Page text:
The way in which the New York Times reports good vs. evil is one of the most important stories of our time.
Take the war between Israel and Hamas that is taking place right now.
This war is as morally clear as wars get. Hamas is a terrorist organization dedicated to annihilating the Jewish state. It runs a theocratic totalitarian state in Gaza, with no individual liberty and no freedom of speech or press. In a nutshell, Hamas is a violent, fascist organization.
Israel, meanwhile, is one the world's most humane states, not to mention a democracy that is so tolerant that Arab members of its parliament are free to express admiration for Hamas.
Over the past decade, Hamas had launched thousands of rockets into Israel with one aim: to kill and maim as many Israeli citizens as possible — Israelis at work, at play, asleep in their homes, in their cars. Finally, Israel responded by killing Ahmed al-Jabari, the chief organizer of Hamas violence, the Hamas "military commander" as he was known among Palestinians.
The next day, three more Israelis were killed by rockets.
Then Hamas targeted Tel Aviv, Israel's most densely populated region, and Israel shelled Hamas rocket launching sites.
In other words, an evil entity made war on a peaceful, decent entity, and the latter responded.
How has the New York Times reported this?
On Friday, on its front page, the Times featured two three-column wide photos. The top one was of Gaza Muslim mourners alongside the dead body of al-Jabari. The photo below was of Israeli Jews mourning alongside the dead body of Mira Scharf, a 27-year-old mother of three.
What possible reason could there be for the New York Times to give identical space to these two pictures? One of the dead, after all, was a murderer, and the other was one of his victims.
The most plausible reason is that the Times wanted to depict through pictures a sort of moral equivalence: Look, sophisticated Times readers, virtually identical scenes of death and mourning on both sides of the conflict. How tragic.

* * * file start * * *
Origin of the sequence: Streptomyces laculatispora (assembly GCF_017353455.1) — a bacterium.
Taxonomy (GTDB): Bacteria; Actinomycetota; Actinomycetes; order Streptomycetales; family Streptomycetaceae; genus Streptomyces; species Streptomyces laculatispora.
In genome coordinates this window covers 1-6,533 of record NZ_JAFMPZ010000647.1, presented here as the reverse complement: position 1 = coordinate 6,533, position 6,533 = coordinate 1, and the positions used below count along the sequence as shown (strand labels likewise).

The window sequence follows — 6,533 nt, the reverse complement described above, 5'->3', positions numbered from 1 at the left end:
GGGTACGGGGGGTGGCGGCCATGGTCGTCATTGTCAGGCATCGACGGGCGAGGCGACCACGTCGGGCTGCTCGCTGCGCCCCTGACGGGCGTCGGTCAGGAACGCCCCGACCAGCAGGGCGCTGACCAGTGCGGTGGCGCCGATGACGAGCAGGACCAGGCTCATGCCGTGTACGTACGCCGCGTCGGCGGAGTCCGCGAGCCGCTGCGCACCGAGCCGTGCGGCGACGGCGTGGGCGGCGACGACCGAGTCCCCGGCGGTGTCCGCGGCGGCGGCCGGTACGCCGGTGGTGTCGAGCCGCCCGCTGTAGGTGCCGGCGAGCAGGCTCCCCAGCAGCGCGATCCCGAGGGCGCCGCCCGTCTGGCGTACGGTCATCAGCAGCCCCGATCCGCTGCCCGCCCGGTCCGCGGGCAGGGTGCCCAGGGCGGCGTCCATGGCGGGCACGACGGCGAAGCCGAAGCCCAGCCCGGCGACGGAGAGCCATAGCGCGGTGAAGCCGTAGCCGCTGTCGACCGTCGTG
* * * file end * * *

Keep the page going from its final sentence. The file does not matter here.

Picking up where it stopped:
If one had no idea what had triggered this war, one would read and see the Times coverage and conclude that two sides killing each other were both equally at fault.
This is the mainstream (i.e., liberal) media's approach. The Los Angeles Times headline on the same day was: "Israel and Gaza veering down familiar, bitter path,"
Same presentation: two scorpions fighting in a bottle.
Examples are endless. Here is one more:
In 2002, there was widespread Nigerian Muslim opposition to the Miss World pageant scheduled to take place that year in Nigeria. Defending the pageant, a Nigerian female reporter wrote a column in which she said that not only were the contestants not "whores," as alleged by the Muslim protestors, but they were such fine women that "Muhammad would probably have taken one of the contestants for a wife."
That one sentence led to Muslim rioting, the beating and killing of Christians, the burning of churches and the razing of her newspaper's offices.
How did the New York Times report the events?
"Fiery Zealotry Leaves Nigeria in Ashes Again."
No group is identified as responsible. "Fiery zealotry," not Muslim violence, was responsible.
The article then begins: "The beauty queens are gone now, chased from Nigeria by the chaos in Kaduna."
Again, Muslim rioters weren't responsible for chasing the beauty queens out of Nigeria; it was "chaos."
The article concludes that what happened in Kaduna was another example of Africa's "difficulty in reconciling people who worship separately." In other words, Christians and Muslims were equally guilty.
As the flagship news source of the left, the New York Times reveals the great moral failing inherent to leftism — its combination of moral relativism and the division of the world between strong and weak, Western and non-Western, and rich and poor, rather than between good and evil.
Dennis Prager's latest book, "Still the Best Hope: Why the World Needs American Values to Triumph," was published April 24 by HarperCollins. He is a nationally syndicated radio show host and creator of PragerUniversity.Com.